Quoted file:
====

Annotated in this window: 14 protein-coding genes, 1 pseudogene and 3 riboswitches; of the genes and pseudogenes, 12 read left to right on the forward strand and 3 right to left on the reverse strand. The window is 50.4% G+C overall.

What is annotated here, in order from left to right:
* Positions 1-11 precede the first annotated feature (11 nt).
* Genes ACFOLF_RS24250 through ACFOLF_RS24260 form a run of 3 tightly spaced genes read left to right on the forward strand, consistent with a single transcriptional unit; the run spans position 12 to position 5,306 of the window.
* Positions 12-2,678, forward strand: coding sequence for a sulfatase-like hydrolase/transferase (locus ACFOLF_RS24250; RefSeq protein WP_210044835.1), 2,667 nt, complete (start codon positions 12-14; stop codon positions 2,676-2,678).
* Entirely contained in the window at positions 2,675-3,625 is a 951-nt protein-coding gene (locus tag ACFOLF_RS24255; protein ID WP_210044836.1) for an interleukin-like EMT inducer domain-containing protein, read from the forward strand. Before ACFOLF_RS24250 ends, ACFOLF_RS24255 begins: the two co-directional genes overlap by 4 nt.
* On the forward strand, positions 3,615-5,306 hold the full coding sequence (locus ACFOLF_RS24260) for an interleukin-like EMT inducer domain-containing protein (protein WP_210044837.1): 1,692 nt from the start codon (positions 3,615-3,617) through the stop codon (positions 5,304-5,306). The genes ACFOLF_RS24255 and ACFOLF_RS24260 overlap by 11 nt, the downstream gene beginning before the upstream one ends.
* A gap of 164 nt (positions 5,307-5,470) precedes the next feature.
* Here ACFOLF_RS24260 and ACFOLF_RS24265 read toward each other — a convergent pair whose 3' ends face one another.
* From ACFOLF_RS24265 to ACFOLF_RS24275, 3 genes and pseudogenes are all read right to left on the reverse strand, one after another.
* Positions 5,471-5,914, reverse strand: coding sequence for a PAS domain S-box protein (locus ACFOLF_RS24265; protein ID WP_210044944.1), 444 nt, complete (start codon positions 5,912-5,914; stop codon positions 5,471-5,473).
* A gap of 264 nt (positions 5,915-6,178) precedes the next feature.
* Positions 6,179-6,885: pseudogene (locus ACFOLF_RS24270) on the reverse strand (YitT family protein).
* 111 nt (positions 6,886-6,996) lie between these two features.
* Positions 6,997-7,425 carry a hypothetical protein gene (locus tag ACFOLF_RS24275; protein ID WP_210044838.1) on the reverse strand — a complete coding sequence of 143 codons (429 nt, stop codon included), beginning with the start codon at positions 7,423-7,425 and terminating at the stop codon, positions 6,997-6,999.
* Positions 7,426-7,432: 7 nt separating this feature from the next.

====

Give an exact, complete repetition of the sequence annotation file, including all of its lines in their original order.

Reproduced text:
Annotated in this window: 14 protein-coding genes, 1 pseudogene and 3 riboswitches; of the genes and pseudogenes, 12 read left to right on the forward strand and 3 right to left on the reverse strand. The window is 50.4% G+C overall.

What is annotated here, in order from left to right:
* Positions 1-11 precede the first annotated feature (11 nt).
* Genes ACFOLF_RS24250 through ACFOLF_RS24260 form a run of 3 tightly spaced genes read left to right on the forward strand, consistent with a single transcriptional unit; the run spans position 12 to position 5,306 of the window.
* Positions 12-2,678, forward strand: coding sequence for a sulfatase-like hydrolase/transferase (locus ACFOLF_RS24250; RefSeq protein WP_210044835.1), 2,667 nt, complete (start codon positions 12-14; stop codon positions 2,676-2,678).
* Entirely contained in the window at positions 2,675-3,625 is a 951-nt protein-coding gene (locus tag ACFOLF_RS24255; protein ID WP_210044836.1) for an interleukin-like EMT inducer domain-containing protein, read from the forward strand. Before ACFOLF_RS24250 ends, ACFOLF_RS24255 begins: the two co-directional genes overlap by 4 nt.
* On the forward strand, positions 3,615-5,306 hold the full coding sequence (locus ACFOLF_RS24260) for an interleukin-like EMT inducer domain-containing protein (protein WP_210044837.1): 1,692 nt from the start codon (positions 3,615-3,617) through the stop codon (positions 5,304-5,306). The genes ACFOLF_RS24255 and ACFOLF_RS24260 overlap by 11 nt, the downstream gene beginning before the upstream one ends.
* A gap of 164 nt (positions 5,307-5,470) precedes the next feature.
* Here ACFOLF_RS24260 and ACFOLF_RS24265 read toward each other — a convergent pair whose 3' ends face one another.
* From ACFOLF_RS24265 to ACFOLF_RS24275, 3 genes and pseudogenes are all read right to left on the reverse strand, one after another.
* Positions 5,471-5,914, reverse strand: coding sequence for a PAS domain S-box protein (locus ACFOLF_RS24265; protein ID WP_210044944.1), 444 nt, complete (start codon positions 5,912-5,914; stop codon positions 5,471-5,473).
* A gap of 264 nt (positions 5,915-6,178) precedes the next feature.
* Positions 6,179-6,885: pseudogene (locus ACFOLF_RS24270) on the reverse strand (YitT family protein).
* 111 nt (positions 6,886-6,996) lie between these two features.
* Positions 6,997-7,425 carry a hypothetical protein gene (locus tag ACFOLF_RS24275; protein ID WP_210044838.1) on the reverse strand — a complete coding sequence of 143 codons (429 nt, stop codon included), beginning with the start codon at positions 7,423-7,425 and terminating at the stop codon, positions 6,997-6,999.
* Positions 7,426-7,432: 7 nt separating this feature from the next.